- The final session of the day was hosted by renowned constitutional expert, Mr. Zafarullah Khan, who would discuss the constitution as well as broader concepts of rights and freedom. Mr. Khan expressed his amazement that university-level students had never read Pakistan’s constitution, therefore having little understanding of the rights afforded to themselves and other Pakistanis, as well as the duties of the state and the limitations of their exercise of power. Alongside reinforcing that the state serves the people, Mr. Khan urged students to familiarise themselves with the Constitution’s most important clauses and articles, in order to have an understanding of the rights and freedoms they have as citizens of Pakistan. This concluded the first day.
- Day 2 started with a panel discussion where successful women would share experiences of the challenges they faced and overcame whilst striving for success in their chosen fields. The speakers were journalist and entrepreneur, Ms. Anmol Sheraz, and MPA from Peshawar, Ms. Shagufta Malik. Ms. Malik hails from a culturally conservative background, and as such her journey to public office, a male-dominated occupation, was met with numerous challenges and roadblocks; Ms. Sheraz faced similar problems when trying to enter the field of journalism, another male-dominated field. In spite of these challenges she managed to make her way into public office as a provincial-level policymaker. Ms. Malik encouraged women to pursue their dreams, in spite of society’s views towards women in public life, and to persevere when faced with roadblocks. Through perseverance and hard work, criticism of her abilities as a policymaker turned to acknowledgement. She also remarked on the under-reporting of sexual violence and rape in rural areas of Pakistan, though she added that this is starting to change as opinions in rural populations are moving away from tradition.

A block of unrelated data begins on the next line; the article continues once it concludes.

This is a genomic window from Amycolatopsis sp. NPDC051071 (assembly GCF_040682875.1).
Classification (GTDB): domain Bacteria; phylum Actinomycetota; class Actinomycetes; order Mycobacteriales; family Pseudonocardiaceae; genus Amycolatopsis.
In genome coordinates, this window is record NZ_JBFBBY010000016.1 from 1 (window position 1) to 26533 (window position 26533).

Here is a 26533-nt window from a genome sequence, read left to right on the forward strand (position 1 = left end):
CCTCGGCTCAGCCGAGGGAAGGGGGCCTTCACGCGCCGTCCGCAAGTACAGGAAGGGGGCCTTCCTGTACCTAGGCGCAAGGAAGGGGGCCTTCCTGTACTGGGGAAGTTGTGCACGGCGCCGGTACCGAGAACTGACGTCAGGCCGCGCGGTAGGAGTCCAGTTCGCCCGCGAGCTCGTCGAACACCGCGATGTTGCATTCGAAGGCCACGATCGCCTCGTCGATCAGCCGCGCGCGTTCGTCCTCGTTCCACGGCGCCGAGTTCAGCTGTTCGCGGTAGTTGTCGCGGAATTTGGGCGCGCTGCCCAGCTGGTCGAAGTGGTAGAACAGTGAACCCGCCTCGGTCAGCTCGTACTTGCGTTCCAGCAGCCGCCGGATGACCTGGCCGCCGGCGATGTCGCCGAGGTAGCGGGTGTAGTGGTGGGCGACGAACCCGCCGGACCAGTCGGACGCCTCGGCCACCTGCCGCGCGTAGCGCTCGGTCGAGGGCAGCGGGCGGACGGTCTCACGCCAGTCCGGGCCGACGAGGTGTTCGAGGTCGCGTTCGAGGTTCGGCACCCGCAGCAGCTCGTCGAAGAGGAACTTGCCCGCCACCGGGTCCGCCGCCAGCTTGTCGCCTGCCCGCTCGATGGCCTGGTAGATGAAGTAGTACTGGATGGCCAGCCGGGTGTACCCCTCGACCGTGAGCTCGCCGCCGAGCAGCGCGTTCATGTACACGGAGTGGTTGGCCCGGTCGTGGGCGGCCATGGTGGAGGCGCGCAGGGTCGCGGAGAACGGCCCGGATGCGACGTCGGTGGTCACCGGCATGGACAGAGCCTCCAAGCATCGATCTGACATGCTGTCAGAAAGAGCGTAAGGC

Ms. Sheraz stated that at times women need to take a stand for themselves, and say no to those who impose their views and will on them. Women, according to Ms. Sheraz, share equal citizenship as men and are entitled to the right to seek the same opportunities as men. In spite of this, she herself faced challenges from her family when she chose to pursue a career in journalism. She eventually carved her way through a male-dominated profession and achieved success as a journalist, running her own media platform, the Voice of KP. Ms. Sheraz remarked upon the shift in society’s perception of women, where women’s education, their careers and their emancipation are now met with growing acceptance. Additionally, Ms. Sheraz touched upon her experiences as a Christian in Pakistan, stating that her faith has never been an issue for her.